I have read nothing of German officers and/or political leaders committing suicide after WWI and it is my sense that WW2 might have been the first time that so many people planned or actually went through with suicide.

Why was this and was it unprecedented?

Edit to add:
According to this list, there were about 175-180 suicides of leading Nazis between 11.9.1944 (Allies enter Germany) and 20.11.1945 (start of the Nürnberger Prozesse).

  • 5
    Within history itself, or within European history, in particular ? If so, since the dawn of time, or since recorded history began, or in the last few centuries, or in the nineteenth and twentieth centuries alone ?
    – Lucian
    Sep 30, 2020 at 8:47
  • 5
    Honor suicide was common place in Japan (Seppuku), Roman history and also occurred later in Europe after a defeat in battle. In Germany, 1945, you would have to also distinguish between those who do so out of honor (old traditional) and those who's motive was to avoid the responsibility and humiliation (Himmler). Sep 30, 2020 at 9:26
  • 2
    There was a mass wave of suicided in the general german population immediatly following WWII, are you sure the numbers of suicides by leaders are so extraordinary? I don't think the question is bad but I think you should buttress the claim that multiple leaders commited suicide with names and numbers so we get a sense of the proportions. Then one can decide what would be a precedent.
    – mart
    Sep 30, 2020 at 10:02
  • Also, since reading this question I wonder about precedents for multiple leaders of the side that so clearly and decisivly lost the war with such prosperous post-war careers.
    – mart
    Sep 30, 2020 at 10:03
  • @releseabe I've edited something into your question, please take a look if you are happy.
    – mart
    Oct 1, 2020 at 7:18

3 Answers 3


We are talking about 175-180 suicides of the Nazi leadership, from Hitler down to individual Reichstagsabgeordnete and high ranking Officers (from cursory reading: Significantly more suicides in the Waffen-SS than the Wehrmacht), some Mayors etc. There were probably thousands, maybe low ten thousands of people with similar rank and standing who did not commit suicide. It should also be noted that there was a wave of suicides in the general population around the immediate end of the war and a decision about wether a specific suicide was by a leader will always be a bit subjective.

Also even in the last days of the war, some Wehrmacht and Volkssturm units still tried to fight off the Allies, that the Nazis persecuted deserters right until the end (The judges who signed the execution warrants as a rule didnt commit suicide and often had successful post-war careers.). I would see this stubborness in fighting (and murdering, see the death marches) on even after the war was clearly lost on the same spectrum as the suicides: The inability to simply quit fighting and murdering and going into captivity.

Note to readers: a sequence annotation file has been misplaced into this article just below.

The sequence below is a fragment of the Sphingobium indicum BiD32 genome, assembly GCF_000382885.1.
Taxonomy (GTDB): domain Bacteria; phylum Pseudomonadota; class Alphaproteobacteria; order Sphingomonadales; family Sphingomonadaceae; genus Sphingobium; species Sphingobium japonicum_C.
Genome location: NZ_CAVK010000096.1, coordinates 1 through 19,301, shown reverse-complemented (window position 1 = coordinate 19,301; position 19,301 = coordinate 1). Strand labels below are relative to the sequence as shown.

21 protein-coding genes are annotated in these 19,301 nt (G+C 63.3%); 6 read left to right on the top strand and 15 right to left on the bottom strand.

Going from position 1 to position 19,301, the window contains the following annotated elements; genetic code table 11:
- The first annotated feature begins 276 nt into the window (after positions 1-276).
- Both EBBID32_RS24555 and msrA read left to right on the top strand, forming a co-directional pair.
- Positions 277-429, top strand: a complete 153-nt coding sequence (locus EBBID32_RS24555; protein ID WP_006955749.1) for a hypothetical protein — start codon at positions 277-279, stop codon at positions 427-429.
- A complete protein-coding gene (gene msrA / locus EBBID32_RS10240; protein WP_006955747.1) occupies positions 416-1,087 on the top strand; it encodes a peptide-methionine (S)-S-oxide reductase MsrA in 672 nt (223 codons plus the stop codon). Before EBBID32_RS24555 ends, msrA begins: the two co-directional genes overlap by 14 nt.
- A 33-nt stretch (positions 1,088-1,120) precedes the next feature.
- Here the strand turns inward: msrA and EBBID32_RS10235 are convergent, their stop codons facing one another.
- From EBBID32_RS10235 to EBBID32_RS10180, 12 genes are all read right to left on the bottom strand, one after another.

As for reasons, Tom Au suggests persecution and the fact that the Nazis did not conduct themselves honourably by the measures of their time. I don't think that's wrong, but I would suggest another approach.

In the very militarized, apocalyptic worldview of the Nazis, there was only victory or armageddon. Their vision of total war was a war between the totality of the individual peoples. I don't think they could really conceive of a post war order, after losing their war, in which a recognizable Germany would exist.

Also, fascism is a death cult, or rather a

cult of heroism [that] is strictly linked with the cult of death. It is not by chance that a motto of the Falangists was Viva la Muerte (in English it should be translated as “Long Live Death!”). In non-fascist societies, the lay public is told that death is unpleasant but must be faced with dignity; believers are told that it is the painful way to reach a supernatural happiness. By contrast, the Ur-Fascist hero craves heroic death, advertised as the best reward for a heroic life. The Ur-Fascist hero is impatient to die. In his impatience, he more frequently sends other people to death.

(Umberto Eco: Ur Fascism)

So one could look for these aspects - apocalyptic vision, cult of death - in the last known words from Nazi leaders before their suicides.

One should also add that while the Nazis had apocalyptic visions, many of those who killed themselves could probably have had decent careers in post-war Germany, at least in the west.

  • note to self: so far (Böhme) no final letters or similar
    – mart
    Oct 6, 2020 at 7:01
  • Nazism and the (war) crimes of the Nazis definitely play a major role. With WW1 and WW2 being both total wars in a relatively short order, Nazism stands out as a major differentiating factor.
    – Dohn Joe
    Oct 6, 2020 at 7:02
  • @DohnJoe I can't tell wether you fundamentally agree or disagree with my emphasis on the ideology (if you disagree, please elaborate)
    – mart
    Oct 6, 2020 at 7:09
  • 1
    Sorry, for being unclear, I agree. I think WW1 could serve as an example to highlight the ideology-based explanation. WW1 was equally fought as a total war, yet the leadership of the Reich and the Reichswehr reacted completely different than the leadership of the Nazi party and Wehrmacht.
    – Dohn Joe
    Oct 6, 2020 at 7:15

There was one important difference between Nazi leaders and other defeated leaders that (probably) made many Nazi leaders commit suicide. That is the fact that they had committed "war crimes" against civilians, and realized that they would be charged with that. That was what was "unprecedented."